Every year, the average Scottish household throws £470-worth of food in the bin.
Not only that, it’s reckoned that almost two-thirds of this waste could have been avoided in the first place. Aside from hitting you in the the pocket, Scotland’s 630,000 tonnes of annual food waste also has an impact on the environment -
as it rots in landfill, it produces greenhouse gases, while all the resources used to grow it, feed it, water it and transport it have been wasted.
So what can you do about it? We spoke to some of Scotland’s top chefs to find out.
Make a meal plan
As with so much in life, proper planning can make all the difference, and saving on food waste starts before you even have the food.
Make a meal plan for the week ahead so you know what to get at the shops.
Graeme Pallister, chef-patron of the acclaimed 63 Tay Street Restaurant in Perth and former Catering Scotland Chef of the Year, advises taking leftovers into consideration, even at this stage: “Plan three bigger meals each week and then use the leftovers for smaller, lighter meals in between. For instance, a roast chicken on Sunday can be followed on Monday with a chicken risotto using chicken picked from the carcass.”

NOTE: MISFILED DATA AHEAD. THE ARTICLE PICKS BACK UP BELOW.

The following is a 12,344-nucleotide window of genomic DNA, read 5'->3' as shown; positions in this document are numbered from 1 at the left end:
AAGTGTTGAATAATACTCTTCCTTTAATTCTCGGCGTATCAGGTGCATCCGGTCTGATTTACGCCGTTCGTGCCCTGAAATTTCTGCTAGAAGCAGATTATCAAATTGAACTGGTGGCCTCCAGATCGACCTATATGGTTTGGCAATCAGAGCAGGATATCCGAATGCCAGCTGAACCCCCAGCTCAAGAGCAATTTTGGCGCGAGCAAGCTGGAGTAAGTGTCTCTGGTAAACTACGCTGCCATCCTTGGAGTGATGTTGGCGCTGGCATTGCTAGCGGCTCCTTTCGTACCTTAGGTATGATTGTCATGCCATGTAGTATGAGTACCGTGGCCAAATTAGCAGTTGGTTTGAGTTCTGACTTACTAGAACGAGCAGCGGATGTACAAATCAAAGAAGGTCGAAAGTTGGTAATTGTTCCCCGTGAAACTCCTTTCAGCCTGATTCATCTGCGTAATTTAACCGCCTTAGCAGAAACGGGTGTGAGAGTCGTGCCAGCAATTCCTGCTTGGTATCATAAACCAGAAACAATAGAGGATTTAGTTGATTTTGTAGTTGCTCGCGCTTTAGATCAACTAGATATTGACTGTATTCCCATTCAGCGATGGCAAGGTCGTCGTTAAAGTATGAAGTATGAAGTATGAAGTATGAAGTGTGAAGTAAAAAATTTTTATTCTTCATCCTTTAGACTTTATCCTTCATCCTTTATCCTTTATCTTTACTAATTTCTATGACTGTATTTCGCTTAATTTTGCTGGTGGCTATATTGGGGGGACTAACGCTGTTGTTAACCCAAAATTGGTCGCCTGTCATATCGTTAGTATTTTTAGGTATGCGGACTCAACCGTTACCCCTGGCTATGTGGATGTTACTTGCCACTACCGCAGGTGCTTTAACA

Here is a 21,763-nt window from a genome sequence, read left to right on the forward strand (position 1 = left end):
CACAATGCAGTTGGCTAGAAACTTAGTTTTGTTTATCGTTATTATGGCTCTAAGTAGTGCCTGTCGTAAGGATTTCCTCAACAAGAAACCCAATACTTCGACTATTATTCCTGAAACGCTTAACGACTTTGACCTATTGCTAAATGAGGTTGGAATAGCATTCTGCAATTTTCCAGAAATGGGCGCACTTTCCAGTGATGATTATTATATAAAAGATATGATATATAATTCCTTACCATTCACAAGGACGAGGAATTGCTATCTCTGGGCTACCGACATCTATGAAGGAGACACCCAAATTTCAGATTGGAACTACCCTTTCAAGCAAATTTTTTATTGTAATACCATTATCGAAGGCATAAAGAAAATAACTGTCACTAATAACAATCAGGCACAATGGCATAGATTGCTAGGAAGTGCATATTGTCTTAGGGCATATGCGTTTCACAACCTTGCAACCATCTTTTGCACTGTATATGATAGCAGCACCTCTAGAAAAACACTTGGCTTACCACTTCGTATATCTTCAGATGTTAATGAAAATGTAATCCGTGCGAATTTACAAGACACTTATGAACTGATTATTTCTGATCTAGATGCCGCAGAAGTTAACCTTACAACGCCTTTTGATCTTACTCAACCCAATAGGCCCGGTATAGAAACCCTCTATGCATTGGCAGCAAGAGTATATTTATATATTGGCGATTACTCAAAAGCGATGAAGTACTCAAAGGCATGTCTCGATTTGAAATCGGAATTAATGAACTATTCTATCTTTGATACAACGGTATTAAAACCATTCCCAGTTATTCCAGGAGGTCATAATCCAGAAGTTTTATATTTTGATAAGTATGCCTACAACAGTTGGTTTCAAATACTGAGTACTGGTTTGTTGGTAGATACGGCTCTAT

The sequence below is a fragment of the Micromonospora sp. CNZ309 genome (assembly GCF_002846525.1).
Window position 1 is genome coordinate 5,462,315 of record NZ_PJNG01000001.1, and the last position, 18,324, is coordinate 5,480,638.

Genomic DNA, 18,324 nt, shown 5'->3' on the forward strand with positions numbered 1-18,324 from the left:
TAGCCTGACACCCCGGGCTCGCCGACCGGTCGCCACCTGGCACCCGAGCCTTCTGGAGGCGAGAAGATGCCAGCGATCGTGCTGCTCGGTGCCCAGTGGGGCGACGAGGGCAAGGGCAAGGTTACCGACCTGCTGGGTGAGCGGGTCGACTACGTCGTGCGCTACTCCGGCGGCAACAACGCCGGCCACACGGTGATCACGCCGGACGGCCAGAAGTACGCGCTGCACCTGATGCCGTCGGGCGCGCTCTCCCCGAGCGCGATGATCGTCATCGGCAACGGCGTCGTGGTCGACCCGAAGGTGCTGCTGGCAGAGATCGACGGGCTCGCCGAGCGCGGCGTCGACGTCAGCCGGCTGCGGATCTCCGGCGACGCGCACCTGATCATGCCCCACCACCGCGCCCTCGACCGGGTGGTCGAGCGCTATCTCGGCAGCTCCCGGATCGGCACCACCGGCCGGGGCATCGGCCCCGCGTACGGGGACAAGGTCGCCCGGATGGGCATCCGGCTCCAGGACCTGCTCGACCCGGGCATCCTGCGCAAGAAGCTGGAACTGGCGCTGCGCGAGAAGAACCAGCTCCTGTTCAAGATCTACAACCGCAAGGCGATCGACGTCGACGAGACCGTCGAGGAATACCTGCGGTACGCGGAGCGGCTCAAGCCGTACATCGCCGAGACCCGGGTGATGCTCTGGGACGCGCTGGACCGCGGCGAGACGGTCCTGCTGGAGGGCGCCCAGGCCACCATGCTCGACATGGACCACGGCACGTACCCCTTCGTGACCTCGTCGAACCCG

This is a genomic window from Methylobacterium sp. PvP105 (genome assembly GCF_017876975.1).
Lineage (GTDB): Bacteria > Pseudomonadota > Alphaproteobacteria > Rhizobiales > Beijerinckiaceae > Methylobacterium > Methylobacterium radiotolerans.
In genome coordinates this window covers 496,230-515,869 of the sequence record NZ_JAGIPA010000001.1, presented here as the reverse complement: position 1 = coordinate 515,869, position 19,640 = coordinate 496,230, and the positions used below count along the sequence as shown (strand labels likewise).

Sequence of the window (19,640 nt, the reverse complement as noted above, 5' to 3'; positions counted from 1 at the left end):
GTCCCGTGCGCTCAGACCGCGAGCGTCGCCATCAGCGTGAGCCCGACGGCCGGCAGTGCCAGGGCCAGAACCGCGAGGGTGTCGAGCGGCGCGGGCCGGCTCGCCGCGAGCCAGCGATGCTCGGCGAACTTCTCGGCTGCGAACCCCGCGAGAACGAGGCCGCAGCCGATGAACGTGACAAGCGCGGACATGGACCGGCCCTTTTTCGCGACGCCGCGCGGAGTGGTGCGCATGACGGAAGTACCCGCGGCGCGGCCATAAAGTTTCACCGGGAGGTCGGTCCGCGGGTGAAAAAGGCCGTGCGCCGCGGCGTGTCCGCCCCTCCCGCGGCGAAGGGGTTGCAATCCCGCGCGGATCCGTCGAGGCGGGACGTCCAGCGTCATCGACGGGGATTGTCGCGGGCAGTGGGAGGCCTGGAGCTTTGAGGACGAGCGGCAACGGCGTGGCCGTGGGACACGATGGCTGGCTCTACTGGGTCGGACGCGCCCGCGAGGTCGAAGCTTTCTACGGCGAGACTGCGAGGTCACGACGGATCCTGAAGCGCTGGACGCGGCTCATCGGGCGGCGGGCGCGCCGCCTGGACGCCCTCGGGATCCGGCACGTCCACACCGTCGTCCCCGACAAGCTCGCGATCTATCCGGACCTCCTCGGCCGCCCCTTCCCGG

It’s also important to take social factors into account: “Consider whether everyone in the house will be dining at each meal,” he adds.
Don’t plan too far ahead - build a little room for manoeuvre into your plan - you never know when you might get waylaid at work, at a restaurant or a pub.
Once you’ve done your weekly meal plan, write your shopping list. Remember to check cupboards, the fridge and the freezer to see what you’ve already got in stock first. Graeme Pallister might be a famous chef, but he has some down-to-earth advice your mother might have already told you:
“Always shop on a full stomach. People tend to buy more when they’re hungry, which may end up as waste later in week.”
Be careful with supermarket multi-buy offers - only take advantage of them if you know for sure none of it will go to waste. It’s best to shop for perishables such as greens, meat and dairy little and often.
Know your labels
“Use by” dates are serious - they are for your safety, so government advice is not to consume food or drink that’s past its “use by” date, even if it looks and smells fine.